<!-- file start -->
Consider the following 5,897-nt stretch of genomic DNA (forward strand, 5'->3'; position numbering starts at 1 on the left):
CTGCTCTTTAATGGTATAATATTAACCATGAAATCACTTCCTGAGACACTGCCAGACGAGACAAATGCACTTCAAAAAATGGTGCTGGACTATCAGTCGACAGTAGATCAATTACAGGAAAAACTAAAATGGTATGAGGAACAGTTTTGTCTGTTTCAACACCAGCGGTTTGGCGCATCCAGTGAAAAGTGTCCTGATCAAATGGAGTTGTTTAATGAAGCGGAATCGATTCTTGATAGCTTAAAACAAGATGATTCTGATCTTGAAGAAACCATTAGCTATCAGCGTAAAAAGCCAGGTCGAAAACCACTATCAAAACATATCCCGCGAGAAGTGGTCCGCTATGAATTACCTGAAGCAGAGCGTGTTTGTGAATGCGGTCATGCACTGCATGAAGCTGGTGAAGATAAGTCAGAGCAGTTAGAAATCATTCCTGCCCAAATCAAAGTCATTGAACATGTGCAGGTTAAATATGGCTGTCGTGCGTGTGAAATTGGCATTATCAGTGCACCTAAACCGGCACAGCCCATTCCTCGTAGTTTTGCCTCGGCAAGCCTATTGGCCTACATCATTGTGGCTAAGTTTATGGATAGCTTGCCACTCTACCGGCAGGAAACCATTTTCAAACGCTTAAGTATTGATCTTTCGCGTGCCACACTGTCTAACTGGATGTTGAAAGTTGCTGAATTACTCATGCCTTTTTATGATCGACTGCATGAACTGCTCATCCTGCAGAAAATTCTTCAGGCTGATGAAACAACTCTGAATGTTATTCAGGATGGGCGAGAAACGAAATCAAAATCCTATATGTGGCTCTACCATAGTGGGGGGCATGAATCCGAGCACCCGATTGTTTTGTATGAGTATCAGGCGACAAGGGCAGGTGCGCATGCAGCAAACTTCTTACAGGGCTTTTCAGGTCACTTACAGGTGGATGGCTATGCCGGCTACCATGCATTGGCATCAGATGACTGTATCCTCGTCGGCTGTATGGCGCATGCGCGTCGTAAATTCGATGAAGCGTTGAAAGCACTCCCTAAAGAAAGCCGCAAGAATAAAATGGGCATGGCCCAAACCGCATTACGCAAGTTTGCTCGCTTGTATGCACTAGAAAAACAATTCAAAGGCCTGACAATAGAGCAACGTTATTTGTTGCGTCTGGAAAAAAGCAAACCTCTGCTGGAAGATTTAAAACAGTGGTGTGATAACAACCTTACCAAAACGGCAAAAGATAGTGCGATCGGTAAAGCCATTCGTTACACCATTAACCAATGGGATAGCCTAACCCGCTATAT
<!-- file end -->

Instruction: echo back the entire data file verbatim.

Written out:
Consider the following 5,897-nt stretch of genomic DNA (forward strand, 5'->3'; position numbering starts at 1 on the left):
CTGCTCTTTAATGGTATAATATTAACCATGAAATCACTTCCTGAGACACTGCCAGACGAGACAAATGCACTTCAAAAAATGGTGCTGGACTATCAGTCGACAGTAGATCAATTACAGGAAAAACTAAAATGGTATGAGGAACAGTTTTGTCTGTTTCAACACCAGCGGTTTGGCGCATCCAGTGAAAAGTGTCCTGATCAAATGGAGTTGTTTAATGAAGCGGAATCGATTCTTGATAGCTTAAAACAAGATGATTCTGATCTTGAAGAAACCATTAGCTATCAGCGTAAAAAGCCAGGTCGAAAACCACTATCAAAACATATCCCGCGAGAAGTGGTCCGCTATGAATTACCTGAAGCAGAGCGTGTTTGTGAATGCGGTCATGCACTGCATGAAGCTGGTGAAGATAAGTCAGAGCAGTTAGAAATCATTCCTGCCCAAATCAAAGTCATTGAACATGTGCAGGTTAAATATGGCTGTCGTGCGTGTGAAATTGGCATTATCAGTGCACCTAAACCGGCACAGCCCATTCCTCGTAGTTTTGCCTCGGCAAGCCTATTGGCCTACATCATTGTGGCTAAGTTTATGGATAGCTTGCCACTCTACCGGCAGGAAACCATTTTCAAACGCTTAAGTATTGATCTTTCGCGTGCCACACTGTCTAACTGGATGTTGAAAGTTGCTGAATTACTCATGCCTTTTTATGATCGACTGCATGAACTGCTCATCCTGCAGAAAATTCTTCAGGCTGATGAAACAACTCTGAATGTTATTCAGGATGGGCGAGAAACGAAATCAAAATCCTATATGTGGCTCTACCATAGTGGGGGGCATGAATCCGAGCACCCGATTGTTTTGTATGAGTATCAGGCGACAAGGGCAGGTGCGCATGCAGCAAACTTCTTACAGGGCTTTTCAGGTCACTTACAGGTGGATGGCTATGCCGGCTACCATGCATTGGCATCAGATGACTGTATCCTCGTCGGCTGTATGGCGCATGCGCGTCGTAAATTCGATGAAGCGTTGAAAGCACTCCCTAAAGAAAGCCGCAAGAATAAAATGGGCATGGCCCAAACCGCATTACGCAAGTTTGCTCGCTTGTATGCACTAGAAAAACAATTCAAAGGCCTGACAATAGAGCAACGTTATTTGTTGCGTCTGGAAAAAAGCAAACCTCTGCTGGAAGATTTAAAACAGTGGTGTGATAACAACCTTACCAAAACGGCAAAAGATAGTGCGATCGGTAAAGCCATTCGTTACACCATTAACCAATGGGATAGCCTAACCCGCTATAT